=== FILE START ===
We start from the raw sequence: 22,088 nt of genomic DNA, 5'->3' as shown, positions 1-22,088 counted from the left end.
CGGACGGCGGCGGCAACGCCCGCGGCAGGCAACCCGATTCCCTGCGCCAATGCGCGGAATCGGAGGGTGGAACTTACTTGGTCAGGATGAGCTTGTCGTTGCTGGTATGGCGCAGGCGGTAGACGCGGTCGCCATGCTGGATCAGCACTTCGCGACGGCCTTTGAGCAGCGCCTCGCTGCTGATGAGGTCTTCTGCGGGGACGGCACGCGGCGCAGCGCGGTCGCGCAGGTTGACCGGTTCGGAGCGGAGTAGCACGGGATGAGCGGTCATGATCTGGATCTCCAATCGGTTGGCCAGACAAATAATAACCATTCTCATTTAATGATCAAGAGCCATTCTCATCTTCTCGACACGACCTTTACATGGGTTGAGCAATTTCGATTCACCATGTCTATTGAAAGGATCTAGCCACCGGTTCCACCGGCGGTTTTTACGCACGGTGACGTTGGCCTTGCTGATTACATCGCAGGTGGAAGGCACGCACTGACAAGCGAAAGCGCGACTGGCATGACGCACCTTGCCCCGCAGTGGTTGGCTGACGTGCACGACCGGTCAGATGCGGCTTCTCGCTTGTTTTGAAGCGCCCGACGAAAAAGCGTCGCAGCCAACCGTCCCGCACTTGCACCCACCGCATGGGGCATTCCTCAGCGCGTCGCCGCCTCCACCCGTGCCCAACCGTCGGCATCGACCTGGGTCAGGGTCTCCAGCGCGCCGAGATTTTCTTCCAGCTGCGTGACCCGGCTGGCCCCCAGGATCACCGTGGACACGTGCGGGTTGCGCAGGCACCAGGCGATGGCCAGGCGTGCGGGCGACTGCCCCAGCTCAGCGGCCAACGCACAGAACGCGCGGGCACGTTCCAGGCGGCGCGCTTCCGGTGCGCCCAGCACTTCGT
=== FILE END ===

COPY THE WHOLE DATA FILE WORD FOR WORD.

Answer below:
We start from the raw sequence: 22,088 nt of genomic DNA, 5'->3' as shown, positions 1-22,088 counted from the left end.
CGGACGGCGGCGGCAACGCCCGCGGCAGGCAACCCGATTCCCTGCGCCAATGCGCGGAATCGGAGGGTGGAACTTACTTGGTCAGGATGAGCTTGTCGTTGCTGGTATGGCGCAGGCGGTAGACGCGGTCGCCATGCTGGATCAGCACTTCGCGACGGCCTTTGAGCAGCGCCTCGCTGCTGATGAGGTCTTCTGCGGGGACGGCACGCGGCGCAGCGCGGTCGCGCAGGTTGACCGGTTCGGAGCGGAGTAGCACGGGATGAGCGGTCATGATCTGGATCTCCAATCGGTTGGCCAGACAAATAATAACCATTCTCATTTAATGATCAAGAGCCATTCTCATCTTCTCGACACGACCTTTACATGGGTTGAGCAATTTCGATTCACCATGTCTATTGAAAGGATCTAGCCACCGGTTCCACCGGCGGTTTTTACGCACGGTGACGTTGGCCTTGCTGATTACATCGCAGGTGGAAGGCACGCACTGACAAGCGAAAGCGCGACTGGCATGACGCACCTTGCCCCGCAGTGGTTGGCTGACGTGCACGACCGGTCAGATGCGGCTTCTCGCTTGTTTTGAAGCGCCCGACGAAAAAGCGTCGCAGCCAACCGTCCCGCACTTGCACCCACCGCATGGGGCATTCCTCAGCGCGTCGCCGCCTCCACCCGTGCCCAACCGTCGGCATCGACCTGGGTCAGGGTCTCCAGCGCGCCGAGATTTTCTTCCAGCTGCGTGACCCGGCTGGCCCCCAGGATCACCGTGGACACGTGCGGGTTGCGCAGGCACCAGGCGATGGCCAGGCGTGCGGGCGACTGCCCCAGCTCAGCGGCCAACGCACAGAACGCGCGGGCACGTTCCAGGCGGCGCGCTTCCGGTGCGCCCAGCACTTCGT